This impossibility of fixing future values is the rock on which “economic planning” founders. Not only is the planner without data on which to base his prognoses, but the plannee himself cannot furnish it. No man can foretell with certainty what he will want at a future time, or how much he will want it, for no man can predict the influences that will determine his decisions. Today he is most anxious to have a hat, but tomorrow he is convinced that headgear causes loss of hair and he decides to go uncovered; or the repair of his roof is a more pressing need than the automobile he had set his heart on; or a lessening of his income compels a reevaluation of his desires. Variability of choice makes predictions most precarious, as producers well know. The best the planner can do is to forecast “average” desires on the basis of past experience. But the “average” necessarily eliminates the desires of last year’s minority, who may be the majority this year. Confronted with this problem of variability in desires, the “economic planner” must resort to constriction, to limitation of choice, to the strangulation of imagination. The planner undertakes to prescribe what the individual should want, and the basis for his prescription is a conviction that he knows best what is “good” for the individual. Because it is in the market place that variability of choice expresses itself, through price, the planner’s conceit leads him to attempt to control consumption by controlling price. But price is not controllable, simply because desires are not controllable. The barrier to free choice which the planner sets up acts like the dam in the river; the water does not stop flowing but either overflows the dam or spreads out in a lake. Price control does not stop wanting or bidding; it simply creates what propaganda calls a “black market,” which is in fact the true market, somewhat distorted but nevertheless true. It may be illegal but it is highly moral, for it arises from the individual’s right to himself, to the product of his labors, and to the pursuit of happiness which is the essence of living.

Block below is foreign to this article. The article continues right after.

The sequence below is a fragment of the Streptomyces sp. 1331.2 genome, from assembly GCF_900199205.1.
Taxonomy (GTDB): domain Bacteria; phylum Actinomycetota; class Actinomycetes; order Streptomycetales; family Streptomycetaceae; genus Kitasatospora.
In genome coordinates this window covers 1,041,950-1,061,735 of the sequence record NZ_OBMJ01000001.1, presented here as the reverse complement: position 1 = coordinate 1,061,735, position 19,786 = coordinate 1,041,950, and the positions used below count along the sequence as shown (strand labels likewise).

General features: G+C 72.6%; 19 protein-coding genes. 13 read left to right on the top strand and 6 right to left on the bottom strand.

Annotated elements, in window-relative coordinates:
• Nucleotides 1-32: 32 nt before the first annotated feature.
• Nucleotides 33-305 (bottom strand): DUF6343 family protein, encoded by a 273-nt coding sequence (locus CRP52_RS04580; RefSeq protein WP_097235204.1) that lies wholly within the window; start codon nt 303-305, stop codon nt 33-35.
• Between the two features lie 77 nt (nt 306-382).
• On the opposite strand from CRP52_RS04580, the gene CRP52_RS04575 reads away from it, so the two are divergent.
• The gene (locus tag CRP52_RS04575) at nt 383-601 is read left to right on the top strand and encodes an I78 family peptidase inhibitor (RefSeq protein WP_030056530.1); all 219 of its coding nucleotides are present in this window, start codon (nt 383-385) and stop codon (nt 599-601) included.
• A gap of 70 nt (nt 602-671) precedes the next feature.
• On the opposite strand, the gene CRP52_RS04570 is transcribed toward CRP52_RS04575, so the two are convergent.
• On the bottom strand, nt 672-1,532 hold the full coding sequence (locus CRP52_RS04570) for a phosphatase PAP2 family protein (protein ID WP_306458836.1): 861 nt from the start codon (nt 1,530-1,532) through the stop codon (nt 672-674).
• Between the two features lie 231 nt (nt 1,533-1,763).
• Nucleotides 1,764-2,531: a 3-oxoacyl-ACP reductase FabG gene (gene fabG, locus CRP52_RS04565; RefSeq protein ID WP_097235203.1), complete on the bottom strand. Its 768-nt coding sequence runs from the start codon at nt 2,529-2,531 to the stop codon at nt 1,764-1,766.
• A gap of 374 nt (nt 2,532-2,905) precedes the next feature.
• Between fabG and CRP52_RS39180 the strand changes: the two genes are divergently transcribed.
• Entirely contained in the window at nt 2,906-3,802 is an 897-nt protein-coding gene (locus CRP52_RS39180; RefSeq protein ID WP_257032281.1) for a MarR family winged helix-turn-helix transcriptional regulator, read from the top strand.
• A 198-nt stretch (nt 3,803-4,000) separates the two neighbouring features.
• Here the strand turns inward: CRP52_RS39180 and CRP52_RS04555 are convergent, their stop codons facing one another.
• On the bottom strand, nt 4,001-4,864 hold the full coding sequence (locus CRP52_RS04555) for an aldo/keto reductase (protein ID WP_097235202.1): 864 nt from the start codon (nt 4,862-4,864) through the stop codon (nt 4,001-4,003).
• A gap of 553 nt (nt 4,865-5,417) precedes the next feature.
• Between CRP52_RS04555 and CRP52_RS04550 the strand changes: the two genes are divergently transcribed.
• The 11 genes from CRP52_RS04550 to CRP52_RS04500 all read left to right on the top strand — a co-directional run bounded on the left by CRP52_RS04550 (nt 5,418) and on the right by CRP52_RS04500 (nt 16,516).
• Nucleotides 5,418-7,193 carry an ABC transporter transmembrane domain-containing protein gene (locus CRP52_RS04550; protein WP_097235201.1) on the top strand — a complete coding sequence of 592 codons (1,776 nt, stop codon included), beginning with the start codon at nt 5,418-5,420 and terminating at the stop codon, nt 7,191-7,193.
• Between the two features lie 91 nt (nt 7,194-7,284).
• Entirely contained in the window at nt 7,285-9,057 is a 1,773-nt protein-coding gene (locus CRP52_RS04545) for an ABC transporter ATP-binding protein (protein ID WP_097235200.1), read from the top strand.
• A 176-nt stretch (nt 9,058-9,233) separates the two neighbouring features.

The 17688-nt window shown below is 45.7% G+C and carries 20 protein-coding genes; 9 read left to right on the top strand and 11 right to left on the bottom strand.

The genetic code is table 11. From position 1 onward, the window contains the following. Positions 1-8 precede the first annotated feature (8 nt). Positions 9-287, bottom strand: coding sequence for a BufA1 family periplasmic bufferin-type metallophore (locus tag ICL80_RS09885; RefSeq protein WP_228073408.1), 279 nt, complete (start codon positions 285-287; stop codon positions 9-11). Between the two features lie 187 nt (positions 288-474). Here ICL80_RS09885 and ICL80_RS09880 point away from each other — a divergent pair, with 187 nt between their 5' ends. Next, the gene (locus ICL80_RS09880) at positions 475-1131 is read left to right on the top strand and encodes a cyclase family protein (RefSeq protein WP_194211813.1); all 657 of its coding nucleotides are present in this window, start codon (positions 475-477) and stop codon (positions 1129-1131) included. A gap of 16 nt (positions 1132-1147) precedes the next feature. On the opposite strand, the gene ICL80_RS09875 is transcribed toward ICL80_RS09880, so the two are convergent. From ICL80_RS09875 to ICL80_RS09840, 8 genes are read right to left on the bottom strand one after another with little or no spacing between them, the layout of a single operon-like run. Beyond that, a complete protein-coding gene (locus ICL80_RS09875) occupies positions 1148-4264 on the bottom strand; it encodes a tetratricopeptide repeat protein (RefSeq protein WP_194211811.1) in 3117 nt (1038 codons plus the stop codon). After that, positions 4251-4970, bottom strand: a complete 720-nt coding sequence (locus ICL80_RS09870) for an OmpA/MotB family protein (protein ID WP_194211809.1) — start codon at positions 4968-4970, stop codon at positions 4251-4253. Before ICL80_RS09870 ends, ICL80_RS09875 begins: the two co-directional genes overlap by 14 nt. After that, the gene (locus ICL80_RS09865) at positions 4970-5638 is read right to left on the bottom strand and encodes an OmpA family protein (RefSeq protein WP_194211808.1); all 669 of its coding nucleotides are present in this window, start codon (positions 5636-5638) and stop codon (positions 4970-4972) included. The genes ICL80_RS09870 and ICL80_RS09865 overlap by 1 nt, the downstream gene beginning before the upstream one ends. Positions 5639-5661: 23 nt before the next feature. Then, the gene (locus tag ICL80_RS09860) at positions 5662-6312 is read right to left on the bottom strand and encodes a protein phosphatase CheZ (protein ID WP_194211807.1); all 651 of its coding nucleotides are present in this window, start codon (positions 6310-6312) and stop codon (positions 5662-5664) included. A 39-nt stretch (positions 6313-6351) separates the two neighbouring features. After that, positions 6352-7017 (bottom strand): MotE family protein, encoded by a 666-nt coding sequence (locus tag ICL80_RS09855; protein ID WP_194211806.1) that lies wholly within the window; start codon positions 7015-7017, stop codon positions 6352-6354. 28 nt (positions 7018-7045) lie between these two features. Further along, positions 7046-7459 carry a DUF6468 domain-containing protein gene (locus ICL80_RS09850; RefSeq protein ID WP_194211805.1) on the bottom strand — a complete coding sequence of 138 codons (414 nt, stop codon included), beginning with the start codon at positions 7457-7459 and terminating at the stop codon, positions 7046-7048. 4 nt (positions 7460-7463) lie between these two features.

Since the control of consumption by means of fixed prices proves impossible, the planner turns to constricting productive specialization. That is, he undertakes to desocialize Society. As we have seen, men come together and cooperate for the improvement of their circumstances—to raise their common wage level—and they accomplish this purpose through specialization; any attempt to constrict specialization is therefore unnatural and regressive; to the extent that if it succeeds it tends to break up the integration or to retard its growth. Men must then get along on less. But it is not in the nature of men to get along on less, and to counteract this inner drive the planner must resort to violence. All “economic planning” ultimately rests on purging. Purging of what? Of the impulses on which Society is built. The “economic planner” does not control prices or production; he polices men.